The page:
Getty Images Tuukka Rask

In 2008, the NHL debuted the Winter Classic, a regular-season game that pays homage to hockey's roots outdoors. That first Winter Classic, a 2-1 shootout win for the Pittsburgh Penguins over the Buffalo Sabres at Ralph Wilson Stadium, was the first official outdoor NHL game played in the United States.

The NHL will play its ninth Winter Classic on Jan. 2 when the Chicago Blackhawks take on the St. Louis Blues at Busch Stadium. While the NHL has added other outdoor games and this year -- the Centennial Classic between the Red Wings and Maple Leafs will take place on Jan. 1 -- the Winter Classic remains the pinnacle of open-air hockey. The festive nature of the Winter Classic has encouraged goalies to customize special masks for the occasion. Some have been good, some not so bad and some ugly.

We round up some of the best, most mediocre and worst masks in Winter Classic history.

The Good: Ryan Miller, Buffalo Sabres (2008)

Getty Images The Good: Ryan Miller, Buffalo Sabres (2008)

While custom-made for the first Winter Classic, Miller's mask for was not that awe-inspiring. It did feature a toque fashioned from a hockey sock. The toque kept Miller's head warm and set an outdoor hockey precedent.

The Good: Jonathan Bernier, Toronto Maple Leafs (2013)

Getty Images The Good: Jonathan Bernier, Toronto Maple Leafs (2013)

His blue and white mask, emblazoned with the Leafs white throwback logo, depicts kids playing pond hockey in a touching tribute to how hockey was originally played. The passion fit Toronto perfectly.

The Good: Braden Holtby, Washington Capitals (2015)

Twitter The Good: Braden Holtby, Washington Capitals (2015)

Uncle Sam has found himself on many mediums but none quite as unique as Holtby's mask. The American icon sits on the forehead of the mask in all of his patriotic glory. Each side is adorned with a giant blue W, while the red and white stripes of the USA flag serve as the backdrop. This mask is so American it makes you think that hockey was created on this side of the Canadian border.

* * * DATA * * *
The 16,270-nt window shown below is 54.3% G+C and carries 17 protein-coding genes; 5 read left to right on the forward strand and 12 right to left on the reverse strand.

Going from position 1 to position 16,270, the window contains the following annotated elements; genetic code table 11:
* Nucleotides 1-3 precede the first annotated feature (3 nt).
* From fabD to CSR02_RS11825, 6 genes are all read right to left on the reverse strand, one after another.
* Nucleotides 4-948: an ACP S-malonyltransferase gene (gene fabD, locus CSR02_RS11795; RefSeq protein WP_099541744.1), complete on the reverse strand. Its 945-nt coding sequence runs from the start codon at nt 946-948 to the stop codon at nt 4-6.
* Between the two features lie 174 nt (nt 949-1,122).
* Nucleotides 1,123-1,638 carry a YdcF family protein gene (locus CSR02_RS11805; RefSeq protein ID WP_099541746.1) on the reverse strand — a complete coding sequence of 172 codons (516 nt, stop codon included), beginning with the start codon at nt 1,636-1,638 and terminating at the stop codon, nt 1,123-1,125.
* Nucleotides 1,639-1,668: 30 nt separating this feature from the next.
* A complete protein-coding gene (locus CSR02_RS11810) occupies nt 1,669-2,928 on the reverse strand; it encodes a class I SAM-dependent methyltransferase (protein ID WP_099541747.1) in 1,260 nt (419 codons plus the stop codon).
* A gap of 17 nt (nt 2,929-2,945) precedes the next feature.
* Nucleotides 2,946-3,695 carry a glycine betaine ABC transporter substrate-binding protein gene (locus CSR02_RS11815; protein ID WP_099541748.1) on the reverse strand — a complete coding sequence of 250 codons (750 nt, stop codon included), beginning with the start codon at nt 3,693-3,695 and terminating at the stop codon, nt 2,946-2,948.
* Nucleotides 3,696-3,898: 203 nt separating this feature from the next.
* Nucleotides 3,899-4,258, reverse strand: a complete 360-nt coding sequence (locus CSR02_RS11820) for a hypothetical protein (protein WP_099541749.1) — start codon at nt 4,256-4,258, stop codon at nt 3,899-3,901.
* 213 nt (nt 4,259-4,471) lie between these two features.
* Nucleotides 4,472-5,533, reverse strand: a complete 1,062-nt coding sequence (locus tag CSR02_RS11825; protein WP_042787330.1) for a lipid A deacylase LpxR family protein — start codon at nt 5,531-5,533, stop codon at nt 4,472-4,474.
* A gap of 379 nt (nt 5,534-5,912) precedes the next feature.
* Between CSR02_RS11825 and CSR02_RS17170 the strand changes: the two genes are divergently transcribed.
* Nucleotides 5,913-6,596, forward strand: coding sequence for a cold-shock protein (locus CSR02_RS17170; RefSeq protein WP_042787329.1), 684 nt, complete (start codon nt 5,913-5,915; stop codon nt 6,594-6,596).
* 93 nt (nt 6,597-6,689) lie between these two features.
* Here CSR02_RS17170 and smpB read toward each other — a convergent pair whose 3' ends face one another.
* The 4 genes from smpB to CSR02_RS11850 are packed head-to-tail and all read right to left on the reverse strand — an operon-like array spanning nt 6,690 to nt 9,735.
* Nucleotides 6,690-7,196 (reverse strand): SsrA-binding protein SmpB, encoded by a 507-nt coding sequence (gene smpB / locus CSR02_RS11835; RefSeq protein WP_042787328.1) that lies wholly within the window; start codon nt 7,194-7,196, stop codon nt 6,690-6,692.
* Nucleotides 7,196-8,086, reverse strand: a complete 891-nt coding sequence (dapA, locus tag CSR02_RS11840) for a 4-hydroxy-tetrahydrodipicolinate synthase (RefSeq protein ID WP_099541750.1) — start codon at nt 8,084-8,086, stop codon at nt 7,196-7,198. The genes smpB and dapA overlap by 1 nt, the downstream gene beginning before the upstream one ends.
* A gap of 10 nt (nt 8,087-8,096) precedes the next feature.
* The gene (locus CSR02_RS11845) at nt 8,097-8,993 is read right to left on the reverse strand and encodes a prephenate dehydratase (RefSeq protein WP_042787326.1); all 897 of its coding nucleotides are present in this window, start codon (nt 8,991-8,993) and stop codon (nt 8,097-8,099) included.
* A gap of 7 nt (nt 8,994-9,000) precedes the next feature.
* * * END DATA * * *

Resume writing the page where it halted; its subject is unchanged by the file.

The Good: Tim Thomas, Boston Bruins (2010)

Getty Images The Good: Tim Thomas, Boston Bruins (2010)

Thomas' mask honors long-time Bruins broadcaster Fred Cusick, who had died just four months earlier in September. Cusick is shown on the right side of the mask equipped with a black and yellow microphone, while the large Bruins 'B' logo appears on the left.

The Good: Scott Darling, Chicago Blackhawks (2017)

Twitter The Good: Scott Darling, Chicago Blackhawks (2017)

This mask has yet to see action, but a sneak peek did not disappoint. It celebrates the Cubs' World Series win with a sketch of Anthony Rizzo and a nod to Cubs' Hall of Fame announcer Harry Caray. The mask beautifully salutes Chicago and is fitting as the Hawks will face the Blues at Busch Stadium, home of the Cubs' arch-rivals, the Cardinals. (Blues backup Carter Hutton announced he is wearing a Cardinals-themed mask).

The Good: Jake Allen, St. Louis Blues (2017)

Twitter The Good: Jake Allen, St. Louis Blues (2017)

The masks's base background color is the Blues' original shade of blue. In paying tribute to St. Louis' most recognizable structure, each side has The Gateway Arch covered in icicles. Above them sits the Winter Classic logo, with "St. Louis" in bold letters on the forehead. But what really makes the mask unique is the backplate. It's a Viking ship, a nod to Allen's home province of New Brunswick.